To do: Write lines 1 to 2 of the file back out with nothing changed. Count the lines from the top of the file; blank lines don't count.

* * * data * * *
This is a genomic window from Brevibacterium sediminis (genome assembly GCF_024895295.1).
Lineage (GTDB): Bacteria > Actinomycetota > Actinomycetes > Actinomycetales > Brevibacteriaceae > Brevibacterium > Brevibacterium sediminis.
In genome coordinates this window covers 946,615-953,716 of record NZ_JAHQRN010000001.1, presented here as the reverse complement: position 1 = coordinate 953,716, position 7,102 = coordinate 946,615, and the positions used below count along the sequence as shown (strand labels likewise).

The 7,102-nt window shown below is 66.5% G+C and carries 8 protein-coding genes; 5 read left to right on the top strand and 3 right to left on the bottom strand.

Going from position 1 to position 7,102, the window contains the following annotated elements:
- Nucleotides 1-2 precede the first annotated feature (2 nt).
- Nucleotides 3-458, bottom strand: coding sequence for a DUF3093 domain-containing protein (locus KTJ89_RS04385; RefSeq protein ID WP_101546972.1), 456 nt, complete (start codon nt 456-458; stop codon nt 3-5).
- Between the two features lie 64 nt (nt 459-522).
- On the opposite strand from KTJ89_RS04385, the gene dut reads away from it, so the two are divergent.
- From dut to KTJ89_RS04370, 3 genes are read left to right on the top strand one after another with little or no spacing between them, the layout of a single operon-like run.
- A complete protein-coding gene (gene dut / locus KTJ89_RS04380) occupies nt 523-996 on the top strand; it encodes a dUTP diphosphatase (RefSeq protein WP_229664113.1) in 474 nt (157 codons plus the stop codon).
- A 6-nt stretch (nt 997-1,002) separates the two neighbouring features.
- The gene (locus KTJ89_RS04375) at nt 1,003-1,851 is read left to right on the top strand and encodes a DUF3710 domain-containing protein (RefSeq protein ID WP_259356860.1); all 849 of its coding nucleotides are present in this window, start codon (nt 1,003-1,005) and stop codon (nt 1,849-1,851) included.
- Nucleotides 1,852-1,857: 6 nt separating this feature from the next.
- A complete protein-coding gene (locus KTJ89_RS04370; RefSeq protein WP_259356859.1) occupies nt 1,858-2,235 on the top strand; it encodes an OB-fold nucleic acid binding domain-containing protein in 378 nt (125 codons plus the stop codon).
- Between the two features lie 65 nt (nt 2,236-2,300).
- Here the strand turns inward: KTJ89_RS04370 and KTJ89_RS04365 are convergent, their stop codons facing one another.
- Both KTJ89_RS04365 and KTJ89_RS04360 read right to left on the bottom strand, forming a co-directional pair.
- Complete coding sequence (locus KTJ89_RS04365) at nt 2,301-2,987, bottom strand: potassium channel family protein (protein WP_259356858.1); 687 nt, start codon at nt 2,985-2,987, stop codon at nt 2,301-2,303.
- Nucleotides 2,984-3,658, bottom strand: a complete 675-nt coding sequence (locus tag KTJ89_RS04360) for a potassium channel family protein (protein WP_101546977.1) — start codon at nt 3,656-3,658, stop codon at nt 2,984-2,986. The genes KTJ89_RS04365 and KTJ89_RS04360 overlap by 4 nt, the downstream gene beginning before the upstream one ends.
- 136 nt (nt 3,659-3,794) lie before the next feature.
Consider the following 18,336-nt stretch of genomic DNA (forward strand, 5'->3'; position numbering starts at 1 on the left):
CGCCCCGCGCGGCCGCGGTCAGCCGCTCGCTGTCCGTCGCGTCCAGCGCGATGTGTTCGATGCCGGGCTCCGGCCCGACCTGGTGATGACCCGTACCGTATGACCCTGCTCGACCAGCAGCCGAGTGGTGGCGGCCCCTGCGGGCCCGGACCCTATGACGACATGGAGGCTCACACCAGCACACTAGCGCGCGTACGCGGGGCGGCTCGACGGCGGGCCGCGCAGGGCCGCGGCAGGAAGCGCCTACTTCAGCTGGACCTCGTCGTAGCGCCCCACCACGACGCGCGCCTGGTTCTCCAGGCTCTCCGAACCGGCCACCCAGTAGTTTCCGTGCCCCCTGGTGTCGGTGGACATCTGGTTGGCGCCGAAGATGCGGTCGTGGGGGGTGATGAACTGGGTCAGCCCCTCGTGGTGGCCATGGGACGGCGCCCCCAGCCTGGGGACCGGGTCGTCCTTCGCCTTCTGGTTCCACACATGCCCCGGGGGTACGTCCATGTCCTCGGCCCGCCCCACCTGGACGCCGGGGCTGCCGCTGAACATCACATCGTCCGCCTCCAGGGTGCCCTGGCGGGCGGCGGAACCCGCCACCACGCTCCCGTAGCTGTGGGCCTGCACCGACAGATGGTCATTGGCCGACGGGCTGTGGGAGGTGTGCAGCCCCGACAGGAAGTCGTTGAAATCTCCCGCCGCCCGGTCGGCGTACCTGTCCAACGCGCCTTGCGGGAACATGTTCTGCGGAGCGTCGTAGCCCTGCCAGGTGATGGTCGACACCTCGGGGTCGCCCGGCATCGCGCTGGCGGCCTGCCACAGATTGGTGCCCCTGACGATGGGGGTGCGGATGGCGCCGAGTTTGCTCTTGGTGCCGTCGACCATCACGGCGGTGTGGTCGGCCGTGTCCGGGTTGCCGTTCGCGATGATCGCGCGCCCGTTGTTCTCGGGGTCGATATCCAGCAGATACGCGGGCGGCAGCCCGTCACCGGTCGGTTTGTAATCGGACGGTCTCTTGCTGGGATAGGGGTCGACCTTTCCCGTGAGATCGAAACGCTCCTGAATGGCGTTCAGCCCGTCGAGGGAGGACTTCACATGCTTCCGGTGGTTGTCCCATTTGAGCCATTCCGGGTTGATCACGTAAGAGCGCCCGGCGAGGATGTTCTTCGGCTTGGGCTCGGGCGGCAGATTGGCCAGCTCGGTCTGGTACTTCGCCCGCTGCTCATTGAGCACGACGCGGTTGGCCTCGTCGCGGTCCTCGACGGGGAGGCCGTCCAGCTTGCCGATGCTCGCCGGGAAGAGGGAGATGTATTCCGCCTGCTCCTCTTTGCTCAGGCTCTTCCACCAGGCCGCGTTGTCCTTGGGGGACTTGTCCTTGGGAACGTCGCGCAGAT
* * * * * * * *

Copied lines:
This is a genomic window from Brevibacterium sediminis (genome assembly GCF_024895295.1).
Lineage (GTDB): Bacteria > Actinomycetota > Actinomycetes > Actinomycetales > Brevibacteriaceae > Brevibacterium > Brevibacterium sediminis.